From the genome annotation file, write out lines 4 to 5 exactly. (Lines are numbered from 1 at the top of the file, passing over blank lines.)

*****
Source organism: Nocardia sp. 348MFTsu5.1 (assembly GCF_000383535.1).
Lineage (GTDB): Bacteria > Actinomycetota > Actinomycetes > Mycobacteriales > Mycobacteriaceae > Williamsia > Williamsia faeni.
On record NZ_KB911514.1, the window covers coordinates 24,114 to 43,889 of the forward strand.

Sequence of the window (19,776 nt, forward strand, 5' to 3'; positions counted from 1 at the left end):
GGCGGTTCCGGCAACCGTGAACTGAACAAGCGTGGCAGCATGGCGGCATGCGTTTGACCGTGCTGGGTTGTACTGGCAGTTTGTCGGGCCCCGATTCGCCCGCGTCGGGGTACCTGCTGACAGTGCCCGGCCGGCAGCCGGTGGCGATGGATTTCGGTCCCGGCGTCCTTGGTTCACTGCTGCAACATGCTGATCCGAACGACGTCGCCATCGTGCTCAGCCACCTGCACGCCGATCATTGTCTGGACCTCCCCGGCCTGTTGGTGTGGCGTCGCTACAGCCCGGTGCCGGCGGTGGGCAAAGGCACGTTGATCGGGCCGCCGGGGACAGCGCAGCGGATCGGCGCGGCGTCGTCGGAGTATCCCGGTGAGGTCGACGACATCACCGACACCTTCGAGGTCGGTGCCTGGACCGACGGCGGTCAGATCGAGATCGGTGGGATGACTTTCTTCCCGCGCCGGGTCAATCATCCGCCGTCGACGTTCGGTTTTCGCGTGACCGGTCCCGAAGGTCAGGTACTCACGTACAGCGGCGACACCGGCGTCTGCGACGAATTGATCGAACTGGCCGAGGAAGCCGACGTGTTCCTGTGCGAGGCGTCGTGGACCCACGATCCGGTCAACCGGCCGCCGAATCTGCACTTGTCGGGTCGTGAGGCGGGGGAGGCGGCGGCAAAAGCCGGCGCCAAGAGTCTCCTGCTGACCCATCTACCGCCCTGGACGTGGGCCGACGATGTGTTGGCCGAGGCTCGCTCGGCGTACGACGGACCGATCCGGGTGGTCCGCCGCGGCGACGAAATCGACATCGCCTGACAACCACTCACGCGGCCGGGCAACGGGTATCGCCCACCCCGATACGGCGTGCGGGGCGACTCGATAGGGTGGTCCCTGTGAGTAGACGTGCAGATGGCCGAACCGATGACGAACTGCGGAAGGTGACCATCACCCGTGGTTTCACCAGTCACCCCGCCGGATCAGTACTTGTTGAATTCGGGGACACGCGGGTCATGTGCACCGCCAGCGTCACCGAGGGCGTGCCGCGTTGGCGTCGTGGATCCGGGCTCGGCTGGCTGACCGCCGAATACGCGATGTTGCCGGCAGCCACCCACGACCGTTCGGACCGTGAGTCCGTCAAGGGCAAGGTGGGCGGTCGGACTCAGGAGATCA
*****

Sequence of the window (19,776 nt, forward strand, 5' to 3'; positions counted from 1 at the left end):
GGCGGTTCCGGCAACCGTGAACTGAACAAGCGTGGCAGCATGGCGGCATGCGTTTGACCGTGCTGGGTTGTACTGGCAGTTTGTCGGGCCCCGATTCGCCCGCGTCGGGGTACCTGCTGACAGTGCCCGGCCGGCAGCCGGTGGCGATGGATTTCGGTCCCGGCGTCCTTGGTTCACTGCTGCAACATGCTGATCCGAACGACGTCGCCATCGTGCTCAGCCACCTGCACGCCGATCATTGTCTGGACCTCCCCGGCCTGTTGGTGTGGCGTCGCTACAGCCCGGTGCCGGCGGTGGGCAAAGGCACGTTGATCGGGCCGCCGGGGACAGCGCAGCGGATCGGCGCGGCGTCGTCGGAGTATCCCGGTGAGGTCGACGACATCACCGACACCTTCGAGGTCGGTGCCTGGACCGACGGCGGTCAGATCGAGATCGGTGGGATGACTTTCTTCCCGCGCCGGGTCAATCATCCGCCGTCGACGTTCGGTTTTCGCGTGACCGGTCCCGAAGGTCAGGTACTCACGTACAGCGGCGACACCGGCGTCTGCGACGAATTGATCGAACTGGCCGAGGAAGCCGACGTGTTCCTGTGCGAGGCGTCGTGGACCCACGATCCGGTCAACCGGCCGCCGAATCTGCACTTGTCGGGTCGTGAGGCGGGGGAGGCGGCGGCAAAAGCCGGCGCCAAGAGTCTCCTGCTGACCCATCTACCGCCCTGGACGTGGGCCGACGATGTGTTGGCCGAGGCTCGCTCGGCGTACGACGGACCGATCCGGGTGGTCCGCCGCGGCGACGAAATCGACATCGCCTGACAACCACTCACGCGGCCGGGCAACGGGTATCGCCCACCCCGATACGGCGTGCGGGGCGACTCGATAGGGTGGTCCCTGTGAGTAGACGTGCAGATGGCCGAACCGATGACGAACTGCGGAAGGTGACCATCACCCGTGGTTTCACCAGTCACCCCGCCGGATCAGTACTTGTTGAATTCGGGGACACGCGGGTCATGTGCACCGCCAGCGTCACCGAGGGCGTGCCGCGTTGGCGTCGTGGATCCGGGCTCGGCTGGCTGACCGCCGAATACGCGATGTTGCCGGCAGCCACCCACGACCGTTCGGACCGTGAGTCCGTCAAGGGCAAGGTGGGCGGTCGGACTCAGGAGATCA